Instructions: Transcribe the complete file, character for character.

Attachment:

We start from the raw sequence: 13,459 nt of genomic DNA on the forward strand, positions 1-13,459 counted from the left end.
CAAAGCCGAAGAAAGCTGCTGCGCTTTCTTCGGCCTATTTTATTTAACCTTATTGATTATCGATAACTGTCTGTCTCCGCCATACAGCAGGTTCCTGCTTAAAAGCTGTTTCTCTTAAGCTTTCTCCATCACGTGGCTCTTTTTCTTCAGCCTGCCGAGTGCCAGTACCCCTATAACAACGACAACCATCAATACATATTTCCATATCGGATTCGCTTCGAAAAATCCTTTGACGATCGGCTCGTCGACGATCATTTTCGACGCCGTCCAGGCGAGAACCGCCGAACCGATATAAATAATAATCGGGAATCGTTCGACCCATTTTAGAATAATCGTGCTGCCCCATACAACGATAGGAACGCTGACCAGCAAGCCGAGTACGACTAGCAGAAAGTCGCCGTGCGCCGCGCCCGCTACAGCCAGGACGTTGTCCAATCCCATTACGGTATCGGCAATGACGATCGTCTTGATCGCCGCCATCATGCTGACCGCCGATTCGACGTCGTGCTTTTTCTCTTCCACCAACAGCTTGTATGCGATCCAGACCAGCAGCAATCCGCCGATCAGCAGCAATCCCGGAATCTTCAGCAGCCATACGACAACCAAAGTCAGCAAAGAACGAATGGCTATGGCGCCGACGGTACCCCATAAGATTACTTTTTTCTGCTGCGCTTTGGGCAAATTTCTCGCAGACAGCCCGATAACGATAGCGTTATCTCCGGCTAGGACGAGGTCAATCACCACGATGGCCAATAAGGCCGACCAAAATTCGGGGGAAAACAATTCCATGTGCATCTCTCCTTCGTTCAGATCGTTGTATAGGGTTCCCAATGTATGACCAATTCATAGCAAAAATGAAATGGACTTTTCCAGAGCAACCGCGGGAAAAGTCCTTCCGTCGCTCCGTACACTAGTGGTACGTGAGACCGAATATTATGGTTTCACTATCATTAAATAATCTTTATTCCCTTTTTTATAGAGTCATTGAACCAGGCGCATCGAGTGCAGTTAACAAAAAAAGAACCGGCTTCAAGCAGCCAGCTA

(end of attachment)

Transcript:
We start from the raw sequence: 13,459 nt of genomic DNA on the forward strand, positions 1-13,459 counted from the left end.
CAAAGCCGAAGAAAGCTGCTGCGCTTTCTTCGGCCTATTTTATTTAACCTTATTGATTATCGATAACTGTCTGTCTCCGCCATACAGCAGGTTCCTGCTTAAAAGCTGTTTCTCTTAAGCTTTCTCCATCACGTGGCTCTTTTTCTTCAGCCTGCCGAGTGCCAGTACCCCTATAACAACGACAACCATCAATACATATTTCCATATCGGATTCGCTTCGAAAAATCCTTTGACGATCGGCTCGTCGACGATCATTTTCGACGCCGTCCAGGCGAGAACCGCCGAACCGATATAAATAATAATCGGGAATCGTTCGACCCATTTTAGAATAATCGTGCTGCCCCATACAACGATAGGAACGCTGACCAGCAAGCCGAGTACGACTAGCAGAAAGTCGCCGTGCGCCGCGCCCGCTACAGCCAGGACGTTGTCCAATCCCATTACGGTATCGGCAATGACGATCGTCTTGATCGCCGCCATCATGCTGACCGCCGATTCGACGTCGTGCTTTTTCTCTTCCACCAACAGCTTGTATGCGATCCAGACCAGCAGCAATCCGCCGATCAGCAGCAATCCCGGAATCTTCAGCAGCCATACGACAACCAAAGTCAGCAAAGAACGAATGGCTATGGCGCCGACGGTACCCCATAAGATTACTTTTTTCTGCTGCGCTTTGGGCAAATTTCTCGCAGACAGCCCGATAACGATAGCGTTATCTCCGGCTAGGACGAGGTCAATCACCACGATGGCCAATAAGGCCGACCAAAATTCGGGGGAAAACAATTCCATGTGCATCTCTCCTTCGTTCAGATCGTTGTATAGGGTTCCCAATGTATGACCAATTCATAGCAAAAATGAAATGGACTTTTCCAGAGCAACCGCGGGAAAAGTCCTTCCGTCGCTCCGTACACTAGTGGTACGTGAGACCGAATATTATGGTTTCACTATCATTAAATAATCTTTATTCCCTTTTTTATAGAGTCATTGAACCAGGCGCATCGAGTGCAGTTAACAAAAAAAGAACCGGCTTCAAGCAGCCAGCTA